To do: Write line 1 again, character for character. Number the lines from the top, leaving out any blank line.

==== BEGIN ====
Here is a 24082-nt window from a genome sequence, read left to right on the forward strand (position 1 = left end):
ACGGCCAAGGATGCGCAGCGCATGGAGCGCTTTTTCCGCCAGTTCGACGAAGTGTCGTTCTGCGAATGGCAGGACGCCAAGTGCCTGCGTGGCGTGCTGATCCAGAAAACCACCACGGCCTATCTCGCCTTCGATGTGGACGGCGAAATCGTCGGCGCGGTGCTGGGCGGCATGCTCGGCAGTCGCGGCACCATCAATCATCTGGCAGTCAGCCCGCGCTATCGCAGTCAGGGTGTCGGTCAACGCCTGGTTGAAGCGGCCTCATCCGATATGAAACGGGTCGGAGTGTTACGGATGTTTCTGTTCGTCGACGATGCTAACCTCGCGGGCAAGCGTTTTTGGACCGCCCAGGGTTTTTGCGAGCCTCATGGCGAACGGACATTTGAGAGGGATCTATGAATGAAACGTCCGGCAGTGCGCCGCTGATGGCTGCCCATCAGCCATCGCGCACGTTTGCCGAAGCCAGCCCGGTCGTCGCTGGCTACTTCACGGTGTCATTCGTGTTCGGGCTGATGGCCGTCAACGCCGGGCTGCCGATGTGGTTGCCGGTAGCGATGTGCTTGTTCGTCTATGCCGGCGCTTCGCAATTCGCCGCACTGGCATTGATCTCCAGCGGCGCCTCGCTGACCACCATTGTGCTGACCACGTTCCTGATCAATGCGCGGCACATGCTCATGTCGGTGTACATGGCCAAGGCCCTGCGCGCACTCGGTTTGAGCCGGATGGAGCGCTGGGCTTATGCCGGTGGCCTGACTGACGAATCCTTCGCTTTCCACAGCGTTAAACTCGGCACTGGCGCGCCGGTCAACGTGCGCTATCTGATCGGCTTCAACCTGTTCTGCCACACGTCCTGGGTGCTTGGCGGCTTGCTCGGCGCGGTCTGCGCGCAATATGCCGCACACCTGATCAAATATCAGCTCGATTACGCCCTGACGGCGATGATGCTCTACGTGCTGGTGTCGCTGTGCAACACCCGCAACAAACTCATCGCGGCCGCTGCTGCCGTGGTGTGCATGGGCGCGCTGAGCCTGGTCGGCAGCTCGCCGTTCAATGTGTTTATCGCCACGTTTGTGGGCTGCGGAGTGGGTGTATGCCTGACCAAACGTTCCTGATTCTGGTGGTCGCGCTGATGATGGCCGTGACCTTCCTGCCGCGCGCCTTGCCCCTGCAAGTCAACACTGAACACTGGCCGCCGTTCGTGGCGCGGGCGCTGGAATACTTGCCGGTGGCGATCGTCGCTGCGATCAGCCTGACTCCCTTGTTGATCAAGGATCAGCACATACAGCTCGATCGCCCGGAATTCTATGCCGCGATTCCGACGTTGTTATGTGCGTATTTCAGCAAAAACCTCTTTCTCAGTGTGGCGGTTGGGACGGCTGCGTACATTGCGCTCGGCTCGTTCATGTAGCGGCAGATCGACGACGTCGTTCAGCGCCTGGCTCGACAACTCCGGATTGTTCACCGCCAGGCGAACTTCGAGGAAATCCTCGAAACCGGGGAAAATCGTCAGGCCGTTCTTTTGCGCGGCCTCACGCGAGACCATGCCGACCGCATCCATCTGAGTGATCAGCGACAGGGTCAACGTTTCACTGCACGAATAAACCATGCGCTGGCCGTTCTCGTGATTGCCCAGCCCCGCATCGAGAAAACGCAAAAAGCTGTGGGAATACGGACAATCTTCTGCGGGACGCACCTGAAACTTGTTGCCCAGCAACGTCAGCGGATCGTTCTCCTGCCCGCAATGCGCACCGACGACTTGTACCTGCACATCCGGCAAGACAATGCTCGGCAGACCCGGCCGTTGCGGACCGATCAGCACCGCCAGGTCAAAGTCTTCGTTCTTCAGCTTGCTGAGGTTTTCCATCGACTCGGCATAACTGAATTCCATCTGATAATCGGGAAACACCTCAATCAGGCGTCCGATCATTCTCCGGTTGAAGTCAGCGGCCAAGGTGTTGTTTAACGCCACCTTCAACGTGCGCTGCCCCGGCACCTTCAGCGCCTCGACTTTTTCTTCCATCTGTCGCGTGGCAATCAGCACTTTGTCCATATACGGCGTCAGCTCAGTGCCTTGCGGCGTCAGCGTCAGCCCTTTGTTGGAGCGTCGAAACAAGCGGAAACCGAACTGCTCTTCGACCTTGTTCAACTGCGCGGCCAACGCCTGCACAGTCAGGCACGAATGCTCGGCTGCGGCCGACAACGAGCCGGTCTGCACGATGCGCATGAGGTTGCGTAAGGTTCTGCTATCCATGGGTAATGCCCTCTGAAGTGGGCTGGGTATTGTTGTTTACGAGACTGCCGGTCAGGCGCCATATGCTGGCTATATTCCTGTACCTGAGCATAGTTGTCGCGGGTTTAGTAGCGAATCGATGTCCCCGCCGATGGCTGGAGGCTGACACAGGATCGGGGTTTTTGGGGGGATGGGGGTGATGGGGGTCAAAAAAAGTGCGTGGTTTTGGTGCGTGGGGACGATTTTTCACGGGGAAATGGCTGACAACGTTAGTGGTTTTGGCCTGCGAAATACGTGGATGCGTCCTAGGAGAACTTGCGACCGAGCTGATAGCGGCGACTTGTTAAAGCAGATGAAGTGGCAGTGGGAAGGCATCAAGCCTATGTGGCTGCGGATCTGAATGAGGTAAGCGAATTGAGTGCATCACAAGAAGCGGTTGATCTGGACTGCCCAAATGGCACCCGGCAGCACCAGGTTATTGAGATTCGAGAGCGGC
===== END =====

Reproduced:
Here is a 24082-nt window from a genome sequence, read left to right on the forward strand (position 1 = left end):